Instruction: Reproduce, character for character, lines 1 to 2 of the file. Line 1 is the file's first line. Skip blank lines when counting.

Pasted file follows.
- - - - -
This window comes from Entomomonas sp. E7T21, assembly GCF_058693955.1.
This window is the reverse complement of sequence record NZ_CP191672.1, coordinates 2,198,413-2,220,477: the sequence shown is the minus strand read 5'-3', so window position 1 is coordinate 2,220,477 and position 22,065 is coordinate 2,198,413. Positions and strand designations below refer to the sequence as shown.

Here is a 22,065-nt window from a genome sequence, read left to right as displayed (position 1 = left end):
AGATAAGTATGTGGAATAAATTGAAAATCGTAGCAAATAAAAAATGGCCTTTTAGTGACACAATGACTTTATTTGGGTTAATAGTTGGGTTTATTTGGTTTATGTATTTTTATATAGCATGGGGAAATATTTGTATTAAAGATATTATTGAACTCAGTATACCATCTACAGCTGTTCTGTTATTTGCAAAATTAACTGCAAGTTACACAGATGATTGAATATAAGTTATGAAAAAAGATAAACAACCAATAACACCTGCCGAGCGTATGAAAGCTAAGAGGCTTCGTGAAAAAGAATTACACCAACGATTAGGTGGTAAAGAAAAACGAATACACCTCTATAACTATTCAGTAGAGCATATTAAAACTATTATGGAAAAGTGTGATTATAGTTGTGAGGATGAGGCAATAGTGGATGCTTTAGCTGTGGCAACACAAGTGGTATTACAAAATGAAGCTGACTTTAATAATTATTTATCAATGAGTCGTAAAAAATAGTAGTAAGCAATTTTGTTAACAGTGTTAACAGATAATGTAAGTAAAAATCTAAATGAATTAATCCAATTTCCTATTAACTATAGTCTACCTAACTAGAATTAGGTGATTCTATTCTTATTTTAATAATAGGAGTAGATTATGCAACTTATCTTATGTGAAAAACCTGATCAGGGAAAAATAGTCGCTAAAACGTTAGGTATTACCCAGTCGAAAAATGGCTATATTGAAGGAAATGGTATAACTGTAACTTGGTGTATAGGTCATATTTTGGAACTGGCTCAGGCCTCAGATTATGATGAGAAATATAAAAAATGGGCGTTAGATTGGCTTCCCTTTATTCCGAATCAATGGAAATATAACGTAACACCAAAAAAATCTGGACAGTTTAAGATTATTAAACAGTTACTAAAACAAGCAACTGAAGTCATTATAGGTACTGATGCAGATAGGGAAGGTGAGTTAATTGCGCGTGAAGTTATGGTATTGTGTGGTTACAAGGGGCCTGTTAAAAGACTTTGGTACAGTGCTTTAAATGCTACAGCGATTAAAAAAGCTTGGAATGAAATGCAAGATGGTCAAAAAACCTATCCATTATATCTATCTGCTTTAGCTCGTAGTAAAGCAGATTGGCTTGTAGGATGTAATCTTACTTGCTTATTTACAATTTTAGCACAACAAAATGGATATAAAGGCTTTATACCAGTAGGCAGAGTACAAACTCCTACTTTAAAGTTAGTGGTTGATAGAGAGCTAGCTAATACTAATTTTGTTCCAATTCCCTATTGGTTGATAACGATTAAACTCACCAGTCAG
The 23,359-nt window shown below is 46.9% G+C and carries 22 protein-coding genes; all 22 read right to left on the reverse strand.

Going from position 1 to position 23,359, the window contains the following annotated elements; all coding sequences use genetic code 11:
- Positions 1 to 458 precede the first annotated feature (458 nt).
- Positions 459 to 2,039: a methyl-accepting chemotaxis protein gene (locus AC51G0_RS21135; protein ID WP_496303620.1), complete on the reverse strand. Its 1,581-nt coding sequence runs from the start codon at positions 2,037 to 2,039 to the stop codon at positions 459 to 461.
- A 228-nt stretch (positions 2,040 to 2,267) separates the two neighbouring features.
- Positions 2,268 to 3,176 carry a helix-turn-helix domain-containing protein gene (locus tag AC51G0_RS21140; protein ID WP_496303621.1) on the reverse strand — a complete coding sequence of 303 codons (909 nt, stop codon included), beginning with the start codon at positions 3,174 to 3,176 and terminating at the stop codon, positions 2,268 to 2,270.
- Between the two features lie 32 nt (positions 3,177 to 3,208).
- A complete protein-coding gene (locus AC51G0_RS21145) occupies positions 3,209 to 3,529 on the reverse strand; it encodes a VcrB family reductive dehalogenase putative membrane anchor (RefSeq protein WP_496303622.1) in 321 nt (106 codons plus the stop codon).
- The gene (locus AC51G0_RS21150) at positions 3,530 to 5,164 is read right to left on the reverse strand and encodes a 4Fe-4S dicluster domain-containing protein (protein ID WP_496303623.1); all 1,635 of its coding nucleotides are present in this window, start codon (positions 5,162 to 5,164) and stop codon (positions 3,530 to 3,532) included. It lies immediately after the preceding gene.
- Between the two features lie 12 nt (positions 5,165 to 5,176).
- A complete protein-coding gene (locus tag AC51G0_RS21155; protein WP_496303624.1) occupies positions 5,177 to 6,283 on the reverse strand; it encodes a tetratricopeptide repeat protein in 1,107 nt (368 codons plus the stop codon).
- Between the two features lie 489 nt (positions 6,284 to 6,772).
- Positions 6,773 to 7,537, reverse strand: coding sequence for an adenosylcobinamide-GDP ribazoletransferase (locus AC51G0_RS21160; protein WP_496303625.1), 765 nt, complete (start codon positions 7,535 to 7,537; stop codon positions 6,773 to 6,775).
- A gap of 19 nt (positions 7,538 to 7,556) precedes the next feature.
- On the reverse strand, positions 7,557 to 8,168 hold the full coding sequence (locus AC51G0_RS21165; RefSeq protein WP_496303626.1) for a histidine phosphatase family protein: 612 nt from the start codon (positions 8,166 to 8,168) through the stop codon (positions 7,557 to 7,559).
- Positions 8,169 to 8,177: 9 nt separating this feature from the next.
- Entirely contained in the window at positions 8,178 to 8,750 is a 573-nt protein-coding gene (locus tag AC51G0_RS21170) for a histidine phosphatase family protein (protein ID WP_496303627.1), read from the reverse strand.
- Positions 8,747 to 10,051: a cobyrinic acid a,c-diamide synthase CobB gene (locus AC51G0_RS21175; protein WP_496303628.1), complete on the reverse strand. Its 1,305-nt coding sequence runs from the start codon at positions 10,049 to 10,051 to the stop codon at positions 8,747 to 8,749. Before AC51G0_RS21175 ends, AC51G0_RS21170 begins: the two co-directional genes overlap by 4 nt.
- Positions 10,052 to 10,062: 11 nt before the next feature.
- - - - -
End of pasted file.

This window comes from Entomomonas sp. E7T21, assembly GCF_058693955.1.
This window is the reverse complement of sequence record NZ_CP191672.1, coordinates 2,198,413-2,220,477: the sequence shown is the minus strand read 5'-3', so window position 1 is coordinate 2,220,477 and position 22,065 is coordinate 2,198,413. Positions and strand designations below refer to the sequence as shown.